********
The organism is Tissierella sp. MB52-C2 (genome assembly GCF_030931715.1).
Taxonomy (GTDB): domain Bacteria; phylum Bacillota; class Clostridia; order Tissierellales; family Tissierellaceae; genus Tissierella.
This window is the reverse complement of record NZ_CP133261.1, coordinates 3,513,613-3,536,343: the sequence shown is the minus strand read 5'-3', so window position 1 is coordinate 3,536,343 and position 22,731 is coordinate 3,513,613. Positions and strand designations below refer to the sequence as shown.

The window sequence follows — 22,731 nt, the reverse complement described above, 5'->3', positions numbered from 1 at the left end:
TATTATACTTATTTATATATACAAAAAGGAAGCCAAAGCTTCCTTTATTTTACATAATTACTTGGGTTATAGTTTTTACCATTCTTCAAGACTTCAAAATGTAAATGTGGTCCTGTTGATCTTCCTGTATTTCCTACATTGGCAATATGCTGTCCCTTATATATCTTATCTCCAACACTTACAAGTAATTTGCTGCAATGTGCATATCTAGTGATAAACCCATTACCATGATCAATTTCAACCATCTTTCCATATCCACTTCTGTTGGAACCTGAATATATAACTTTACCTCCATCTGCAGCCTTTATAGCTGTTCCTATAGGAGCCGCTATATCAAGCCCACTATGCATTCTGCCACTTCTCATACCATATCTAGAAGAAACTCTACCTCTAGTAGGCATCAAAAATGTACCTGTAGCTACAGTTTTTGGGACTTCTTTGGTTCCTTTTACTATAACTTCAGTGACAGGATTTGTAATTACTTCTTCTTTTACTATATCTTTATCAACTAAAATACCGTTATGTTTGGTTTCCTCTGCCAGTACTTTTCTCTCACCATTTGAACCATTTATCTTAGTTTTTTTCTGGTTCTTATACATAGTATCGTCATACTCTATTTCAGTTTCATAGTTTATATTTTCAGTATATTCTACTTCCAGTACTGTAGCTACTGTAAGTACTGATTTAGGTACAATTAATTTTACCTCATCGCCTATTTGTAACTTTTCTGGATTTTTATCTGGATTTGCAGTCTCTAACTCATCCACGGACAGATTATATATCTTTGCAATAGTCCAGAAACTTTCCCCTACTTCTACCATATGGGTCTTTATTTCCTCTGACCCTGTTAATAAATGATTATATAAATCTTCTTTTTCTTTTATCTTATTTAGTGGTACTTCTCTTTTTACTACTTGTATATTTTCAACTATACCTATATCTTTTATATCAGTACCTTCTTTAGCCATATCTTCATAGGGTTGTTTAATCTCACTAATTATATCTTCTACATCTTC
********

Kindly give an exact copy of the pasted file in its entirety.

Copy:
The organism is Tissierella sp. MB52-C2 (genome assembly GCF_030931715.1).
Taxonomy (GTDB): domain Bacteria; phylum Bacillota; class Clostridia; order Tissierellales; family Tissierellaceae; genus Tissierella.
This window is the reverse complement of record NZ_CP133261.1, coordinates 3,513,613-3,536,343: the sequence shown is the minus strand read 5'-3', so window position 1 is coordinate 3,536,343 and position 22,731 is coordinate 3,513,613. Positions and strand designations below refer to the sequence as shown.

The window sequence follows — 22,731 nt, the reverse complement described above, 5'->3', positions numbered from 1 at the left end:
TATTATACTTATTTATATATACAAAAAGGAAGCCAAAGCTTCCTTTATTTTACATAATTACTTGGGTTATAGTTTTTACCATTCTTCAAGACTTCAAAATGTAAATGTGGTCCTGTTGATCTTCCTGTATTTCCTACATTGGCAATATGCTGTCCCTTATATATCTTATCTCCAACACTTACAAGTAATTTGCTGCAATGTGCATATCTAGTGATAAACCCATTACCATGATCAATTTCAACCATCTTTCCATATCCACTTCTGTTGGAACCTGAATATATAACTTTACCTCCATCTGCAGCCTTTATAGCTGTTCCTATAGGAGCCGCTATATCAAGCCCACTATGCATTCTGCCACTTCTCATACCATATCTAGAAGAAACTCTACCTCTAGTAGGCATCAAAAATGTACCTGTAGCTACAGTTTTTGGGACTTCTTTGGTTCCTTTTACTATAACTTCAGTGACAGGATTTGTAATTACTTCTTCTTTTACTATATCTTTATCAACTAAAATACCGTTATGTTTGGTTTCCTCTGCCAGTACTTTTCTCTCACCATTTGAACCATTTATCTTAGTTTTTTTCTGGTTCTTATACATAGTATCGTCATACTCTATTTCAGTTTCATAGTTTATATTTTCAGTATATTCTACTTCCAGTACTGTAGCTACTGTAAGTACTGATTTAGGTACAATTAATTTTACCTCATCGCCTATTTGTAACTTTTCTGGATTTTTATCTGGATTTGCAGTCTCTAACTCATCCACGGACAGATTATATATCTTTGCAATAGTCCAGAAACTTTCCCCTACTTCTACCATATGGGTCTTTATTTCCTCTGACCCTGTTAATAAATGATTATATAAATCTTCTTTTTCTTTTATCTTATTTAGTGGTACTTCTCTTTTTACTACTTGTATATTTTCAACTATACCTATATCTTTTATATCAGTACCTTCTTTAGCCATATCTTCATAGGGTTGTTTAATCTCACTAATTATATCTTCTACATCTTC